Share Email Print
cover

Proceedings Paper • new

Update on development of WFS cameras at ESO for the ELT
Author(s): Mark Downing; Paola Amico; Martin Brinkmann; Mark Casali; Ralf Conzelmann; Christoph Geimer; Enrico Marchetti; Ignacio Molina; Leander Mehrgan; Javier Reyes; Matthias Seidel; Joerg Stegmeier; Mirko Todorovic
Format Member Price Non-Member Price
PDF $14.40 $18.00
cover GOOD NEWS! Your organization subscribes to the SPIE Digital Library. You may be able to download this paper for free. Check Access

Paper Abstract

The success of the next generation of instruments for 20m plus class optical telescopes will depend upon improving the image quality by exploiting sophisticated Adaptive Optics (AO) systems. For several years now, ESO has been very active in gathering requirements, planning, and developing detectors and controllers/cameras for the AO systems of the telescope and instruments of the ELT. From these requirements, the need for three different types of cameras have been identified: 1) ALICE (smALl vIsible CamEra) for Truth/High Order Natural Guide Star (NGS)/Telescope Guiding which uses the “sub-electron RON” Teledyne-e2v CCD220-DD of 240x240 of 24μm pixels; 2) LISA (Large vISble cAmera) for Shack-Hartmann Laser Guide Star (LGS)/Telescope Wavefront Sensing (WFS) which uses the Teledyne-e2v LVSM of 800x800 of 24μm pixels; 3) SAPHIRA Standalone Camera for Low-/High-Order NGS WFS/Fine Centering which uses the Leonardo SAPHIRA of 320x256 of 24μm pixels. This paper provides an update on the development of these cameras and their detectors. For ALICE and LISA, a single camera design approach is being followed with the only difference being the customizable front-ends to support the different type of detector. ALICE and LISA are being built around a common set of components and will look essentially identical from the exterior. COTS modules are being used wherever possible and practical to reduce the development effort and time, and improve functionality and maintainability. A description of the design approach, the common components and the detector specific front-ends will be presented. The LISA camera detector, the LVSM, is under development by Teledyne-e2v. A brief update on the progress of this development will be provided. For the SAPHIRA standalone camera, a different approach is being followed to that of ALICE and LISA. C-RED ONE cameras are being procured from FLI and will be modified by ESO to comply with ELT standards: 10GbE interfaces to the Real Time Computer (RTC) and NGC control computer, and Precision Time Protocol (PTP). PTP is the time reference system of the ELT and will be used by the cameras to schedule and time stamp frames and for synchronizing with other cameras or hardware devices.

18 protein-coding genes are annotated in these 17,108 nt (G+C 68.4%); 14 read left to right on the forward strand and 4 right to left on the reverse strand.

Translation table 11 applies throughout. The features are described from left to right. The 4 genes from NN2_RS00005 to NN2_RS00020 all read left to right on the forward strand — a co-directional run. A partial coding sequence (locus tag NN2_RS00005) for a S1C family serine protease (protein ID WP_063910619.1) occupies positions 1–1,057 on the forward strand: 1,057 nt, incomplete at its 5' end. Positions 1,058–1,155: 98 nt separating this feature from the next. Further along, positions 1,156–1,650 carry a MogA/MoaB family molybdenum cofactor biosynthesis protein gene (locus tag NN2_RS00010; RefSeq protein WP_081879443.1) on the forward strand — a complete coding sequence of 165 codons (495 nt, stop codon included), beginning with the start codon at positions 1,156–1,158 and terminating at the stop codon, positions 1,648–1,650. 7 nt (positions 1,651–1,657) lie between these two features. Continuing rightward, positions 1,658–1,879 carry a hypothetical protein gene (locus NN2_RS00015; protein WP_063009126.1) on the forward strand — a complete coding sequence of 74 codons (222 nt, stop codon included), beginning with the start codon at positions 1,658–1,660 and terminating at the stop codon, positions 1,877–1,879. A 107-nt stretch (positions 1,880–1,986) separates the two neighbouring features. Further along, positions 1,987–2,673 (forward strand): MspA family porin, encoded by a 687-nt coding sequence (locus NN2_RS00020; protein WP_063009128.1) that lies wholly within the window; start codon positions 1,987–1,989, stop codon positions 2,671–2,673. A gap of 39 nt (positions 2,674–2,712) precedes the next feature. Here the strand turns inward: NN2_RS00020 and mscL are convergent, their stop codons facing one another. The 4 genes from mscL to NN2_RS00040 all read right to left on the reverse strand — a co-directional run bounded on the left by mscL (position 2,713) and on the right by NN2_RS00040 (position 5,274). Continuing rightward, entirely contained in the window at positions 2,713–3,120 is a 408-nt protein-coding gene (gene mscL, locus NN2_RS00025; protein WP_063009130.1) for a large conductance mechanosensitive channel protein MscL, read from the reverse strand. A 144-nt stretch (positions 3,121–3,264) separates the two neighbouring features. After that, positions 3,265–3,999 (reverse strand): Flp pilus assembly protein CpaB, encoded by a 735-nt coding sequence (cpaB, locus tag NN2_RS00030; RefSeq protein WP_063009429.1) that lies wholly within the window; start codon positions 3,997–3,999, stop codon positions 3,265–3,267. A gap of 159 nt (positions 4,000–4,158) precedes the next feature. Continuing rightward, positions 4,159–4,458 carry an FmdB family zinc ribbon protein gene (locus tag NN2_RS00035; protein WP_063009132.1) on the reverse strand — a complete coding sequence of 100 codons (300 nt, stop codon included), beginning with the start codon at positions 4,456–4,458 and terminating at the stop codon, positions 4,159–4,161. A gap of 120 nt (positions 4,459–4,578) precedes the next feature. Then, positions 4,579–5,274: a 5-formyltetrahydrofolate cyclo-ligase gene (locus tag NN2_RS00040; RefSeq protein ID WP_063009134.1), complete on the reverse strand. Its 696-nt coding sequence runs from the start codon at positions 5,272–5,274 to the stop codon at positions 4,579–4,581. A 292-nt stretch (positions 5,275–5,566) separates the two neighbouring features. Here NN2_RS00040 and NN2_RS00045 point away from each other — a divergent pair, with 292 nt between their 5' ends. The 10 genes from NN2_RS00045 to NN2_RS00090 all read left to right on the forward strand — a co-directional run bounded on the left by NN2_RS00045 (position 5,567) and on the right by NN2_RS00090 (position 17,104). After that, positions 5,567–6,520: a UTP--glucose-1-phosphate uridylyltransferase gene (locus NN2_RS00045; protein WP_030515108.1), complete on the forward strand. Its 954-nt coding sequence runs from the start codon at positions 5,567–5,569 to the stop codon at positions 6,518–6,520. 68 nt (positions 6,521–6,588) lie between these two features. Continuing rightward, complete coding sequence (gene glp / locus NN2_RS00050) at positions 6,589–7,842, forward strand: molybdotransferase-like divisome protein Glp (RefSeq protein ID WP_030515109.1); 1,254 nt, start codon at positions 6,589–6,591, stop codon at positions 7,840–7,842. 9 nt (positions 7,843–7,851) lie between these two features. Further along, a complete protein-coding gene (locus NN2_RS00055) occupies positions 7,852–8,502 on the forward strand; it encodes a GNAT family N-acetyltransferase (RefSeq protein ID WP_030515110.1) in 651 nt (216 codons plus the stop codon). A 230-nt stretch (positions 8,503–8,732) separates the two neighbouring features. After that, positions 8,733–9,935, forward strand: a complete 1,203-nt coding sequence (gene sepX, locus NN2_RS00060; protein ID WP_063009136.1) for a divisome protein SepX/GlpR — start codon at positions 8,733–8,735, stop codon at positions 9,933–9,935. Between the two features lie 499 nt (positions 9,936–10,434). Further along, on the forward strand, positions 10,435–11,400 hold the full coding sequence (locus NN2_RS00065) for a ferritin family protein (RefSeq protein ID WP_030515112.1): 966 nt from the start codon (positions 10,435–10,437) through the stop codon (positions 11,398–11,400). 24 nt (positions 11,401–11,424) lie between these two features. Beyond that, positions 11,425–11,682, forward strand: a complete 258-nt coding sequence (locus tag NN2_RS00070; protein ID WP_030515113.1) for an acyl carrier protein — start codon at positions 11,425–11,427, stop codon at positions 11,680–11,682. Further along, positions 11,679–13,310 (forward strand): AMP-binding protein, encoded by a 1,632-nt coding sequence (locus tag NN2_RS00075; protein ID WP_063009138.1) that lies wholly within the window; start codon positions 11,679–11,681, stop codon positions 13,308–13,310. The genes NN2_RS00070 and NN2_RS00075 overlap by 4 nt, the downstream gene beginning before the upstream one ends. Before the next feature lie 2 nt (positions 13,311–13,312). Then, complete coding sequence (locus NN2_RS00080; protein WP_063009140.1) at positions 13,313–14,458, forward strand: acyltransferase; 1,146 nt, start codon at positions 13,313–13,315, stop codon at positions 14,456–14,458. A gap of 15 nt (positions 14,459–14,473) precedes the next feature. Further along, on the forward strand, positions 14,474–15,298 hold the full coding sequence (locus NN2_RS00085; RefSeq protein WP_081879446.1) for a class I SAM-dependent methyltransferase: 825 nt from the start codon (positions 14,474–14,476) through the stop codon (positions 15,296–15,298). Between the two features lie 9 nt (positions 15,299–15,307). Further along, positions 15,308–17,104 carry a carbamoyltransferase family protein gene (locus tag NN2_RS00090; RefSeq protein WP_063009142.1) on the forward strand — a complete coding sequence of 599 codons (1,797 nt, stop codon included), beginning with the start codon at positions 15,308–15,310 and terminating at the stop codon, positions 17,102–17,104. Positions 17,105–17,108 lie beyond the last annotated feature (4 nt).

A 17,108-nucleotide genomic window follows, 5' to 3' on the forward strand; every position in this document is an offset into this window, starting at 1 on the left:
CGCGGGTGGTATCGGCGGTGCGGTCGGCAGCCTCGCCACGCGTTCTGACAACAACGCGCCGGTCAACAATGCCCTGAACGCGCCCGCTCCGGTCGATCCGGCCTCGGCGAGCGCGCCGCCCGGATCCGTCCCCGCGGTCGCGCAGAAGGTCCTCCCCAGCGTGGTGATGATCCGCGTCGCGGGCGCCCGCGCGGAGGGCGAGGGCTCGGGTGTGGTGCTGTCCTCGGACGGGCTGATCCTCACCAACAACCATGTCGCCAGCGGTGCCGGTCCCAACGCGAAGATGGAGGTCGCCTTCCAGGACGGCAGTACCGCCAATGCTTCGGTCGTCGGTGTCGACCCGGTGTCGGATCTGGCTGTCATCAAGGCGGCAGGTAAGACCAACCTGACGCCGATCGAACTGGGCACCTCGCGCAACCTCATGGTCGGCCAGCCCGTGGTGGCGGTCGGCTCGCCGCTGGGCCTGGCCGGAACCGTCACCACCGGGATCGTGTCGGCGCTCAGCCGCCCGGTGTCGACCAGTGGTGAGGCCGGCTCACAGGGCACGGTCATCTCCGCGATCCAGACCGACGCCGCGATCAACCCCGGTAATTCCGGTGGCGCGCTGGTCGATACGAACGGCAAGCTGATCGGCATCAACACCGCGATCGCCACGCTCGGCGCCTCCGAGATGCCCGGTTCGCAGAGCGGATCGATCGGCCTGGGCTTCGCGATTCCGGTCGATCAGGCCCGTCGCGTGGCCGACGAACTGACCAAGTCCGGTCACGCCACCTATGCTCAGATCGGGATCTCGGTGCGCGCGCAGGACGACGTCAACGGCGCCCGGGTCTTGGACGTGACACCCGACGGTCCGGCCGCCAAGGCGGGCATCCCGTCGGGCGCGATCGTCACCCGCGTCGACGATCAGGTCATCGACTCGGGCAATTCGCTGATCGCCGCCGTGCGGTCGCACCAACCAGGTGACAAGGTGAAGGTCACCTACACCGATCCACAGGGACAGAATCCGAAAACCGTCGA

Paper Details

Date Published: 10 July 2018
PDF: 14 pages
Proc. SPIE 10703, Adaptive Optics Systems VI, 107031W (10 July 2018); doi: 10.1117/12.2314489
Show Author Affiliations
Mark Downing, European Southern Observatory (Germany)
Paola Amico, European Southern Observatory (Germany)
Martin Brinkmann, European Southern Observatory (Germany)
Mark Casali, European Southern Observatory (Germany)
Ralf Conzelmann, European Southern Observatory (Germany)
Christoph Geimer, European Southern Observatory (Germany)
Enrico Marchetti, European Southern Observatory (Germany)
Ignacio Molina, European Southern Observatory (Germany)
Leander Mehrgan, European Southern Observatory (Germany)
Javier Reyes, European Southern Observatory (Germany)
Matthias Seidel, European Southern Observatory (Germany)
Joerg Stegmeier, European Southern Observatory (Germany)
Mirko Todorovic, European Southern Observatory (Germany)


Published in SPIE Proceedings Vol. 10703:
Adaptive Optics Systems VI
Laird M. Close; Laura Schreiber; Dirk Schmidt, Editor(s)

© SPIE. Terms of Use
Back to Top